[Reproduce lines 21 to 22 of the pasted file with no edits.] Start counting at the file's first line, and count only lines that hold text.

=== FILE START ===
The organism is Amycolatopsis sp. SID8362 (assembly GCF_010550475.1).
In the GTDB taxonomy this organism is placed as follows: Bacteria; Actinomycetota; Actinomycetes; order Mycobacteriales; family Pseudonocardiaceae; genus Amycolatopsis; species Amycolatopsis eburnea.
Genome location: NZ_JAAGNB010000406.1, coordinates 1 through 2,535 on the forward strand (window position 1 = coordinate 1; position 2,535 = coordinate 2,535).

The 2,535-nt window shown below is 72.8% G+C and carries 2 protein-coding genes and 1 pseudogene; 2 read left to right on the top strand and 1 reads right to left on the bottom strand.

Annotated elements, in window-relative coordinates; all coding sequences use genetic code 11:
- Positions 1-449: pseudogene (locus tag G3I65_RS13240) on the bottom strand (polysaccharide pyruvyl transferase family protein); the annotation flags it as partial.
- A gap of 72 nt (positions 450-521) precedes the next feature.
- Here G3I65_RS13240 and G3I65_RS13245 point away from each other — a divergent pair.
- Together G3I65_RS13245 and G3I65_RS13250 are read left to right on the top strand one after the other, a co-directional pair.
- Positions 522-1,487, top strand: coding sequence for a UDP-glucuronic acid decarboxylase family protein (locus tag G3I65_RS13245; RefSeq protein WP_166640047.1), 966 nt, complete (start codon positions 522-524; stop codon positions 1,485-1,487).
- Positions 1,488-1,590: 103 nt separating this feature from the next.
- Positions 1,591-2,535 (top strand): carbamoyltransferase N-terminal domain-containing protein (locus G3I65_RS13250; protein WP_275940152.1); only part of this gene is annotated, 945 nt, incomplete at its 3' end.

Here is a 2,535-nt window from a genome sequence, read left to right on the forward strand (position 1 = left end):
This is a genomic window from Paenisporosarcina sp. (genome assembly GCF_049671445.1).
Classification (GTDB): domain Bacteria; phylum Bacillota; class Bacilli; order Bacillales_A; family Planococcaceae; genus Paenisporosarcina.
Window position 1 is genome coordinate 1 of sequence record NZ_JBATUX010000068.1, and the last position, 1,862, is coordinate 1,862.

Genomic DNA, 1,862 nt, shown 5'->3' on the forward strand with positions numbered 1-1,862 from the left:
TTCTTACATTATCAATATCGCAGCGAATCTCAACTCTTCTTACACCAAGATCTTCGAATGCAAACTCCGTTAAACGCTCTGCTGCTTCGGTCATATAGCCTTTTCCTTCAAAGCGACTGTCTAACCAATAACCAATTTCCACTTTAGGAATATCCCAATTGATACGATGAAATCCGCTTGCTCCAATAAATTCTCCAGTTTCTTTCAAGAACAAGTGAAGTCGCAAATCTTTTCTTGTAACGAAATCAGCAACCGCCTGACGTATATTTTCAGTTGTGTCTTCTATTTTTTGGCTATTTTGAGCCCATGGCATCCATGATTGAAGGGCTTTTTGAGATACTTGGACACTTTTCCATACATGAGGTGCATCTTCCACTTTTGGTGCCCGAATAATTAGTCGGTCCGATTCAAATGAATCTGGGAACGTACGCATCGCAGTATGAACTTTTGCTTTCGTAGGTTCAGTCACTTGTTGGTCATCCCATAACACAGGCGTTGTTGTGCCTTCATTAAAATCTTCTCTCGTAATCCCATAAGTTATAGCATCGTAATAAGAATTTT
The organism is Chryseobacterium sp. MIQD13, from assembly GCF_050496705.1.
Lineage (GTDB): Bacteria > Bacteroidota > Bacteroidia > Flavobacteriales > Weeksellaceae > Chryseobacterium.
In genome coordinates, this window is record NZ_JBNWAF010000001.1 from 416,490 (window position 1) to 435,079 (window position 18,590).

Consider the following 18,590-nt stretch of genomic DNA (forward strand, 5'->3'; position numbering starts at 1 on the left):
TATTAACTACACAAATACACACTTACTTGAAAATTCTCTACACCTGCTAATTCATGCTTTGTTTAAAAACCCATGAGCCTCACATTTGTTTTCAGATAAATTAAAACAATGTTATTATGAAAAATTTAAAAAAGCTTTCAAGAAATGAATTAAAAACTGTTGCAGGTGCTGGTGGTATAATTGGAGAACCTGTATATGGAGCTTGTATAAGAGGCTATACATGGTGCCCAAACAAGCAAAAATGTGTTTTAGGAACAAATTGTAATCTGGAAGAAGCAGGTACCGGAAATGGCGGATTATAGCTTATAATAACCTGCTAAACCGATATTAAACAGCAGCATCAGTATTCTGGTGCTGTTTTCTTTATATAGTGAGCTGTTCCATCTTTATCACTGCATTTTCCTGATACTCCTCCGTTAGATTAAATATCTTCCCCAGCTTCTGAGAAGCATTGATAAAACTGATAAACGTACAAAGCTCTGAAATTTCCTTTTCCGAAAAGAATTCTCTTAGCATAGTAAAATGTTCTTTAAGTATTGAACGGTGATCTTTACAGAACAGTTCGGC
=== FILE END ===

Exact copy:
In genome coordinates, this window is record NZ_JBNWAF010000001.1 from 416,490 (window position 1) to 435,079 (window position 18,590).

Consider the following 18,590-nt stretch of genomic DNA (forward strand, 5'->3'; position numbering starts at 1 on the left):